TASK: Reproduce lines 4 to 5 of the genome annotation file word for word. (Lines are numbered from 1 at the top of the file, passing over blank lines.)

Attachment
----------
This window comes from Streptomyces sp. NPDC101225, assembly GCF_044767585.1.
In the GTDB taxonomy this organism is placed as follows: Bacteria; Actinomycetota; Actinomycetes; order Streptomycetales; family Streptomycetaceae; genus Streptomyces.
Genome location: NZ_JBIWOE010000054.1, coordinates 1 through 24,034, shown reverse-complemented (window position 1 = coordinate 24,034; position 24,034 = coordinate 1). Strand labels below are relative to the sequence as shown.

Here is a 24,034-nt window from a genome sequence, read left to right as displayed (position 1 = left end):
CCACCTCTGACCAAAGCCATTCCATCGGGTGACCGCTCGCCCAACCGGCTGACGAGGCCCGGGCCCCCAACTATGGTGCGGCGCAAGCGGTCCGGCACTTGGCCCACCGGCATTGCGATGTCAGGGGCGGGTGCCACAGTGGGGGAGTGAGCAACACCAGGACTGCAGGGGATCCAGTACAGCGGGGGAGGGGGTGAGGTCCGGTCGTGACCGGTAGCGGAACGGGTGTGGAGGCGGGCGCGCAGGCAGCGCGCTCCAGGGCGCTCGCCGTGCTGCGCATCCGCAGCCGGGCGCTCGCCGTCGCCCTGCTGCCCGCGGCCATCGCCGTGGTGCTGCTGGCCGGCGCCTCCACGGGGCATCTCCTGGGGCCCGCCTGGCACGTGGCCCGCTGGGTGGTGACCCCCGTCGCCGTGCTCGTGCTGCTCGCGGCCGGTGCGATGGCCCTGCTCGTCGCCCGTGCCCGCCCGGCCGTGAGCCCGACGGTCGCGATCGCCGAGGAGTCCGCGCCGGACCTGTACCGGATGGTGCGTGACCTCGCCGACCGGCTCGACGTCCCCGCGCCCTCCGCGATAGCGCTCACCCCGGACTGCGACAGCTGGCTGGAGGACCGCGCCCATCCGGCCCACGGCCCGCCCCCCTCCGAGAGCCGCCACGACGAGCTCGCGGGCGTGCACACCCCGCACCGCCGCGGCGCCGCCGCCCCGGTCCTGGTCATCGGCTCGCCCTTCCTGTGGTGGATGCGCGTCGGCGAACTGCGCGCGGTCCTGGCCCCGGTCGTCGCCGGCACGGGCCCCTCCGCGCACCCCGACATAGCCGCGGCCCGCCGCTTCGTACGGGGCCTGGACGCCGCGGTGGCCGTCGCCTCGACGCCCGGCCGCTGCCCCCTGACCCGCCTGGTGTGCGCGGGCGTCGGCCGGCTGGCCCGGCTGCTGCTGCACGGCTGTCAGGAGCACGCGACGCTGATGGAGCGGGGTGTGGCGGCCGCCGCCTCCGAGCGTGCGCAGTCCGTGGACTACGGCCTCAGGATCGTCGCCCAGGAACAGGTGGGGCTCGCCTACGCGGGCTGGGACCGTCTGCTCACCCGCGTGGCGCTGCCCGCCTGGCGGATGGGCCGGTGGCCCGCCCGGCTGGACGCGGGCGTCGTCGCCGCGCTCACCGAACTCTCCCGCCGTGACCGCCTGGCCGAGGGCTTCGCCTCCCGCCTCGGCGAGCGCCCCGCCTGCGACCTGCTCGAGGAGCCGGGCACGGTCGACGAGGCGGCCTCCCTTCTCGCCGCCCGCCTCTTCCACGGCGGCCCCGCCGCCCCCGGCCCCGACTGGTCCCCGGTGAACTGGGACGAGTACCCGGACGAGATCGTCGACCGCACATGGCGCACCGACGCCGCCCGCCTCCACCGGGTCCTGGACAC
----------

Here is a 24,034-nt window from a genome sequence, read left to right as displayed (position 1 = left end):
CCACCTCTGACCAAAGCCATTCCATCGGGTGACCGCTCGCCCAACCGGCTGACGAGGCCCGGGCCCCCAACTATGGTGCGGCGCAAGCGGTCCGGCACTTGGCCCACCGGCATTGCGATGTCAGGGGCGGGTGCCACAGTGGGGGAGTGAGCAACACCAGGACTGCAGGGGATCCAGTACAGCGGGGGAGGGGGTGAGGTCCGGTCGTGACCGGTAGCGGAACGGGTGTGGAGGCGGGCGCGCAGGCAGCGCGCTCCAGGGCGCTCGCCGTGCTGCGCATCCGCAGCCGGGCGCTCGCCGTCGCCCTGCTGCCCGCGGCCATCGCCGTGGTGCTGCTGGCCGGCGCCTCCACGGGGCATCTCCTGGGGCCCGCCTGGCACGTGGCCCGCTGGGTGGTGACCCCCGTCGCCGTGCTCGTGCTGCTCGCGGCCGGTGCGATGGCCCTGCTCGTCGCCCGTGCCCGCCCGGCCGTGAGCCCGACGGTCGCGATCGCCGAGGAGTCCGCGCCGGACCTGTACCGGATGGTGCGTGACCTCGCCGACCGGCTCGACGTCCCCGCGCCCTCCGCGATAGCGCTCACCCCGGACTGCGACAGCTGGCTGGAGGACCGCGCCCATCCGGCCCACGGCCCGCCCCCCTCCGAGAGCCGCCACGACGAGCTCGCGGGCGTGCACACCCCGCACCGCCGCGGCGCCGCCGCCCCGGTCCTGGTCATCGGCTCGCCCTTCCTGTGGTGGATGCGCGTCGGCGAACTGCGCGCGGTCCTGGCCCCGGTCGTCGCCGGCACGGGCCCCTCCGCGCACCCCGACATAGCCGCGGCCCGCCGCTTCGTACGGGGCCTGGACGCCGCGGTGGCCGTCGCCTCGACGCCCGGCCGCTGCCCCCTGACCCGCCTGGTGTGCGCGGGCGTCGGCCGGCTGGCCCGGCTGCTGCTGCACGGCTGTCAGGAGCACGCGACGCTGATGGAGCGGGGTGTGGCGGCCGCCGCCTCCGAGCGTGCGCAGTCCGTGGACTACGGCCTCAGGATCGTCGCCCAGGAACAGGTGGGGCTCGCCTACGCGGGCTGGGACCGTCTGCTCACCCGCGTGGCGCTGCCCGCCTGGCGGATGGGCCGGTGGCCCGCCCGGCTGGACGCGGGCGTCGTCGCCGCGCTCACCGAACTCTCCCGCCGTGACCGCCTGGCCGAGGGCTTCGCCTCCCGCCTCGGCGAGCGCCCCGCCTGCGACCTGCTCGAGGAGCCGGGCACGGTCGACGAGGCGGCCTCCCTTCTCGCCGCCCGCCTCTTCCACGGCGGCCCCGCCGCCCCCGGCCCCGACTGGTCCCCGGTGAACTGGGACGAGTACCCGGACGAGATCGTCGACCGCACATGGCGCACCGACGCCGCCCGCCTCCACCGGGTCCTGGACAC